I am with you always until the end of this world - Jesus (Matthew 28:20).

Preach the Word in season and out of season reproving, rebuking or advising always with patience and providing instructions (2 Timothy 4:2).

Do not fear, Mary, for God has looked kindly on you (Luke 1:30).

Anything worth doing is worth doing poorly. - G. K. Chesterton

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Saturday, November 30, 2013

My Reflection for Monday December 2, First week of Advent; Matthew 8:5-11

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Gospel: Matthew 8:5-11
When Jesus entered Capernaum, a centurion approached him and appealed to him, saying, “Lord, my servant is lying at home paralyzed, suffering dreadfully.” He said to him, “I will come and cure him.” The centurion said in reply, “Lord, I am not worthy to have you enter under my roof; only say the word and my servant will be healed.

For I too am a man subject to authority, with soldiers subject to me. And I say to one, ‘Go,’ and he goes; and to another, ‘Come here,’ and he comes; and to my slave, ‘Do this,’ and he does it.” When Jesus heard this, he was amazed and said to those following him, “Amen, I say to you, in no one in Israel have I found such faith.  I say to you, many will come from the east and the west, and will recline with Abraham, Isaac, and Jacob at the banquet in the Kingdom of heaven.”
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My Reflection:
Jesus wanted to go to the house of the centurion to personally cure the centurion’s ailing servant. But he said to Jesus, “Lord, I am not worthy to have you enter under my roof; only say the word and my servant will be healed.” What a display of deep faith! It was already enough for him that he talked to Jesus about his wish for his servant. 

We can’t help but compare the faith of the centurion with our personal faith in Jesus. We can’t help also but compare our concern for the poor with his concern for his servant. In both instances we pale in comparison, our faith in Jesus is not as strong as the centurion. And our concern for the poor is not as much as his concern for his servant.

Jesus would certainly want us to have more faith in Him and have more concern for the poor. Most especially during these times when we can’t hold on to anyone except our faith. But how can we increase of faith in Jesus? We must pray often and in our prayers we must include our desire to have an increase of faith.

Of course our desire for increase of faith must not end with our vocal prayers. We must concretely show it also through our actions of faith. For example if we desire to have something from Jesus we must show Jesus that we want it by doing something to have it. We must not lie idly and just pray, we must act and exert our best effort.

This was what the centurion did, he went to Jesus, he saw Jesus and he talked to Jesus. And he told Jesus that he wants his ailing servant healed by Him. ...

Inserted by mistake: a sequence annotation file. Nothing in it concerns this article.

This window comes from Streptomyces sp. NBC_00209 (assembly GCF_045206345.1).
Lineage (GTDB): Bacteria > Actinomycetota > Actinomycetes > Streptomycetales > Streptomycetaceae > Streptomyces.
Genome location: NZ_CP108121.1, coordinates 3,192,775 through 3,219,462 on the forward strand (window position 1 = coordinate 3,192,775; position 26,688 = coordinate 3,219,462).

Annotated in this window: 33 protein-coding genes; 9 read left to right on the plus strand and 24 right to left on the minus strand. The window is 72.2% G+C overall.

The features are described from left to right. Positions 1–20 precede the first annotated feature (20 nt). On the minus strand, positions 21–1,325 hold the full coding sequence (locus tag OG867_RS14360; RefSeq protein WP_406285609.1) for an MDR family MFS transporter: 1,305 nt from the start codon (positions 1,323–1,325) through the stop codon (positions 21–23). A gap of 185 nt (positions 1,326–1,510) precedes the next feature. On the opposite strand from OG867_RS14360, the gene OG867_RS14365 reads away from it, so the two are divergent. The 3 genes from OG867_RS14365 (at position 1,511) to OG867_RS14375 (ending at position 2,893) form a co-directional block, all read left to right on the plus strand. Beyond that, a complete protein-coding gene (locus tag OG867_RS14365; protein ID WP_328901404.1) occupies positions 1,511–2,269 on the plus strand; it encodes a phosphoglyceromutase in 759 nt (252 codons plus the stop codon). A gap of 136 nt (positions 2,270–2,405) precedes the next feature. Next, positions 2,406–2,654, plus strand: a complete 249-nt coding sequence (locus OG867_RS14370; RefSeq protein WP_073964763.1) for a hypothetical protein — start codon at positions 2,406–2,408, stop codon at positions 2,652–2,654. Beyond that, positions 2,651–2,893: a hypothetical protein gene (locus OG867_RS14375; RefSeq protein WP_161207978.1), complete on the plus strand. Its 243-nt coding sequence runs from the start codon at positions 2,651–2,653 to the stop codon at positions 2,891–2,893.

My Reflection for December 1, First Sunday of Advent, Matthew 24:37-44

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Gospel: Matthew 24:37-44
Jesus said to his disciples: “As it was in the days of Noah, so it will be at the coming of the Son of Man. In those days before the flood, they were eating and drinking, marrying and giving in marriage, up to the day that Noah entered the ark. They did not know until the flood came and carried them all away. So will it be also at the coming of the Son of Man. Two men will be out in the field; one will be taken, and one will be left. Two women will be grinding at the mill; one will be taken, and one will be left. Therefore, stay awake! For you do not know on which day your Lord will come. Be sure of this: if the master of the house had known the hour of night when the thief was coming, he would have stayed awake and not let his house be broken into. So too, you also must be prepared, for at an hour you do not expect, the Son of Man will come.”
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My Reflection:
During the time of Noah Yahweh saw the wickedness of men that’s why He decided to destroy them. Noah was a blameless and righteous man. And because of his righteousness he and a handful of his relatives and a few animals were saved by Yahweh.

From the time of Noah let as move fast forward to our present time. Is there still wickedness and evil in our environment today? The answer is a resounding yes!  Evil and wickedness is still prevalent today, it’s actually everywhere. And whether we admit it or not we continue also to harbor ill will and other unhealthy intentions in our hearts.

On this first Sunday of advent the church is calling for us to leave behind our sinful lives. This is best exemplified with this call of Saint Paul to the Romans, he tells us. “Let us then throw off the works of darkness and put on the armor of light; let us conduct ourselves properly as in the day, not in orgies and drunkenness, not in promiscuity and lust, not in rivalry and jealousy. But put on the Lord Jesus Christ, and make no provision for the desires of the flesh. (Romans 13:12-14 ).